It’s crazy to think this, let alone write it, but 2022 will be my first full year without a diet since the 1980s.
When I look at pictures of young me, I see a strong, healthy girl with a great little figure.
But in spite of that, societal and family messages told me there was nothing more important than being thin. Specifically, they urged that I should try hard to be thinner.
I internalized those messages and so, like many others, I dieted.
Over and over again, from before age 15 to after age 50, I dieted in an attempt to be thinner.
For my entire adult life, until the age of 51, I was either on a diet, planning my next diet or hating myself for not being on a diet.
For years, I punished my body for wanting to eat. I thought I was weak-willed. I starved, limited and restricted myself – and I bullied myself whenever I failed.
And fail I did, because our bodies don’t want to diet; they want to eat! Food is fuel and survival, plus so much more. Food is love, comfort, familiarity and adventure.
The sadder I felt about not being a successful dieter and not being thinner, the more I wanted to eat.
The more weight I lost on a diet, the more I hated myself when I inevitably gained it all back afterward. And even after losing weight and getting thinner, I would almost always still feel fat.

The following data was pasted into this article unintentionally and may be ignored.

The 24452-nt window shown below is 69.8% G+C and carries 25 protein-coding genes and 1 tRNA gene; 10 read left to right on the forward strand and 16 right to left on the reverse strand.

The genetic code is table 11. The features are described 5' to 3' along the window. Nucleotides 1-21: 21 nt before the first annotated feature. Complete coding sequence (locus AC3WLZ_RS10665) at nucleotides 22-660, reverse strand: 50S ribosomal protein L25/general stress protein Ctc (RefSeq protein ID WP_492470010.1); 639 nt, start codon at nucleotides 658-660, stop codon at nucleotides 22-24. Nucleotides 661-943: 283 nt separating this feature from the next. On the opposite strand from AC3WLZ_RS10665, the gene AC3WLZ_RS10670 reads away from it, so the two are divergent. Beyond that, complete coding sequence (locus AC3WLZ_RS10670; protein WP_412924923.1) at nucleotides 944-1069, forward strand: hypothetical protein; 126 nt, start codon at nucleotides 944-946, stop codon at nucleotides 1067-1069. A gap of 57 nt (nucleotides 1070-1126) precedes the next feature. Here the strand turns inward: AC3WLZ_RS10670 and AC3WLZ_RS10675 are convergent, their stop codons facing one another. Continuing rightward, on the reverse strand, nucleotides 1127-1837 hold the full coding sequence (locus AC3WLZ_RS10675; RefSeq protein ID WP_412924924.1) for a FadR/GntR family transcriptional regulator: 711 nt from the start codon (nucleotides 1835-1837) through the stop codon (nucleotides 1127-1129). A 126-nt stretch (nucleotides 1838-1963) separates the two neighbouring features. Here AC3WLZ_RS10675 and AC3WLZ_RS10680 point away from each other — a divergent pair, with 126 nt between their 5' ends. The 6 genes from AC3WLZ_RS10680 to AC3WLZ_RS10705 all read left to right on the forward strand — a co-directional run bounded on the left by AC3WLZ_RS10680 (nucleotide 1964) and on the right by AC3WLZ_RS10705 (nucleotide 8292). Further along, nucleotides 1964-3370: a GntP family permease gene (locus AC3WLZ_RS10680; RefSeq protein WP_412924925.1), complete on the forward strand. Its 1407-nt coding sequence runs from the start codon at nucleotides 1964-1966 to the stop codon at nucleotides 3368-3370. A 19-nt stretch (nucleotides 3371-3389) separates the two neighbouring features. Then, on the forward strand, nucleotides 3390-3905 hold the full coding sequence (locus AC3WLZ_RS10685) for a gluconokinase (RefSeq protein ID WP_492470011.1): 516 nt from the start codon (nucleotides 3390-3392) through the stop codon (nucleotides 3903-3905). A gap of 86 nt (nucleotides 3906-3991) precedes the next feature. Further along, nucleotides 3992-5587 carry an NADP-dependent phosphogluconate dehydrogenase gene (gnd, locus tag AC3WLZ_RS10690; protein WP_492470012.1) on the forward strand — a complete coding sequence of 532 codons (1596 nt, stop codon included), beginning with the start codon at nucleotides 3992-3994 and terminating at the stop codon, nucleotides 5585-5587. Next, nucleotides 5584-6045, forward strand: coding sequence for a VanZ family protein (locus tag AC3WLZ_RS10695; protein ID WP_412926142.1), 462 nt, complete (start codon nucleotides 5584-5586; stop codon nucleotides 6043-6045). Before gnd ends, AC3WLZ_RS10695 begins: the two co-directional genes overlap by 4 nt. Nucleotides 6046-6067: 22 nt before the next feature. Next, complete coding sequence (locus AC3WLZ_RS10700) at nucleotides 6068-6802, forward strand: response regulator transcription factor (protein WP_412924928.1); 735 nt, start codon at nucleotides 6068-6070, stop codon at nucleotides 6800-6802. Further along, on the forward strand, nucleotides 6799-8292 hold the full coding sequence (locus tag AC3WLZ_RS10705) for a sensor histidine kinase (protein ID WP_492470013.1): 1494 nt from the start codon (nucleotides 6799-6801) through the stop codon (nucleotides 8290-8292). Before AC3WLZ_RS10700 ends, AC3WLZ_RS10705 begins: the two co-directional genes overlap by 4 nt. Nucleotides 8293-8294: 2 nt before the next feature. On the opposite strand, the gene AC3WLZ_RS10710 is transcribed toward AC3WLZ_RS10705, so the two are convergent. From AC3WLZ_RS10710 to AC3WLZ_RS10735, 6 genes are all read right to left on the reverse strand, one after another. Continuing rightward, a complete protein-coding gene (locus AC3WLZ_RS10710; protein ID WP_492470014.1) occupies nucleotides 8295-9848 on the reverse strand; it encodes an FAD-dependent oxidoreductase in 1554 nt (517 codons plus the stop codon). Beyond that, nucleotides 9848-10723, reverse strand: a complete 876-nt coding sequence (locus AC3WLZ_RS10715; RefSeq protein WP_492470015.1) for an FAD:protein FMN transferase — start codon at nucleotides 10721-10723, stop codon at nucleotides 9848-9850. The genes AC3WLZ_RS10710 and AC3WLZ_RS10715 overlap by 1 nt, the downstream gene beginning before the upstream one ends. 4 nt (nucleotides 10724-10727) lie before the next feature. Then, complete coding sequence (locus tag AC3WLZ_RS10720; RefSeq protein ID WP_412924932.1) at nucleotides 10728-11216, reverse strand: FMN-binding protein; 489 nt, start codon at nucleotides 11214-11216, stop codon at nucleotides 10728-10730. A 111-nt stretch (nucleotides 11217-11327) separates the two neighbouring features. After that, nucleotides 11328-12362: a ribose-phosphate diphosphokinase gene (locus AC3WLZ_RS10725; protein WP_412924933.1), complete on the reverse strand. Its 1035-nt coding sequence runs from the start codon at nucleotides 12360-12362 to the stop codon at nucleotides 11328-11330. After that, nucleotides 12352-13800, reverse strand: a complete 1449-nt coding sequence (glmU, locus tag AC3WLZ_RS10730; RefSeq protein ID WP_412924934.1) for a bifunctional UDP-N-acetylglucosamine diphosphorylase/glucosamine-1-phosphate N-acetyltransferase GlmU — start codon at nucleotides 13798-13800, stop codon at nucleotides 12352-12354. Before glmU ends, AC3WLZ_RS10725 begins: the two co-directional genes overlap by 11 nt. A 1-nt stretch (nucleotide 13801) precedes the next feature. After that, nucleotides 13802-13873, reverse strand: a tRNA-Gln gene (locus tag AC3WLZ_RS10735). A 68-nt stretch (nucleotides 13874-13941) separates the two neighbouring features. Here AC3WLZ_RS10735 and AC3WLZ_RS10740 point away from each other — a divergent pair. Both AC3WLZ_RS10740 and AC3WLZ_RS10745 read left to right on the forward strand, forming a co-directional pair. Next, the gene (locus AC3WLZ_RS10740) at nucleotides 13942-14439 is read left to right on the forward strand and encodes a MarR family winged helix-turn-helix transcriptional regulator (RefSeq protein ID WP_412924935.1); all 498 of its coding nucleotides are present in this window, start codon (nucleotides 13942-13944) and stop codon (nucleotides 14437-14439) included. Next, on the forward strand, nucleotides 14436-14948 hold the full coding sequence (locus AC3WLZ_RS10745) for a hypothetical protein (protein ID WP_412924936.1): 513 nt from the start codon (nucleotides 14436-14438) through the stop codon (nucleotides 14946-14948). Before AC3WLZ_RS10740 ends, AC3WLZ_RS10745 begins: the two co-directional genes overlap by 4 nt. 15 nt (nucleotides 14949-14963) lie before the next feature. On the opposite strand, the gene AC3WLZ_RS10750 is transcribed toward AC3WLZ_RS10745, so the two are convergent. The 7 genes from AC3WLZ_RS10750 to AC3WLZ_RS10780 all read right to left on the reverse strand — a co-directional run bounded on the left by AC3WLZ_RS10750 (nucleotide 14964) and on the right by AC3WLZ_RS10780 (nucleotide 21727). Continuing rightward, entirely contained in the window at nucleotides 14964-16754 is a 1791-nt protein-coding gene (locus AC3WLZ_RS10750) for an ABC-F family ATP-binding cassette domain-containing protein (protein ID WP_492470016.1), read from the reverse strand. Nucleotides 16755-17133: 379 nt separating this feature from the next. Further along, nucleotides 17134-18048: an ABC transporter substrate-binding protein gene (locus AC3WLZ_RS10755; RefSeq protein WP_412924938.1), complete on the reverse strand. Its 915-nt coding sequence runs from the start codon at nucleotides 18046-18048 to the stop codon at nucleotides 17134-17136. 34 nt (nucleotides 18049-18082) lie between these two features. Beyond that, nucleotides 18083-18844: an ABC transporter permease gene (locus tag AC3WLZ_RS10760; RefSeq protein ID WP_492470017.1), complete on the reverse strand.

This insane yo-yo cycle continued for more than 35 years. THIRTY FIVE YEARS!
Diet culture is the very definition of insanity – doing the same thing over and over again but expecting different results.
I am an intelligent and educated woman, but I spent 35+ years on the infuriating hamster wheel that is diet culture. Imagine all the time, energy and resources I wasted. I never needed even one diet, let alone more than three decades of them!
But let’s face it – all diets are ultimately the same. They all involve restricting food intake in order to lose weight. They all result in the body feeling as if it is starving and working desperately to get that weight back on again – usually resulting in us ending up heavier than we were at the start. And diets are harmful!
Right now, I’m sure someone is thinking “oh but she hasn’t tried X, Y or Z which isn’t a diet, it’s far better” and the answer to that is likely yes, I have (trust me – I’ve tried them all) and also that yes, X, Y and Z are still diets even if they say they are not.
The newest iteration of diet culture is to deny it’s a diet at all. Call it a lifestyle, functional wellness or whatever you like – but know that it’s still a diet. It’s still designed to restrict your eating and get you to lose weight. And your body does not want that!
I’m so glad I stopped fighting my body.
My last diet was a second attempt at the Optifast liquid diet made famous by Oprah in the 1980s. It’s still around and still being touted as a miracle weight loss program by “nutrition centers” around the US. It involves an extremely low-calorie diet of nutritional shakes and close medical supervision.
The Optifast diet just felt wrong to me. Oh sure, it “worked” and I lost weight, but the whole time it felt like I was doing something really bad to my body. There’s a reason they have to check your urine, heart and blood each week that you’re on Optifast. It’s because you’re harming your body by restricting food intake and calories that much. It felt wrong because it WAS wrong!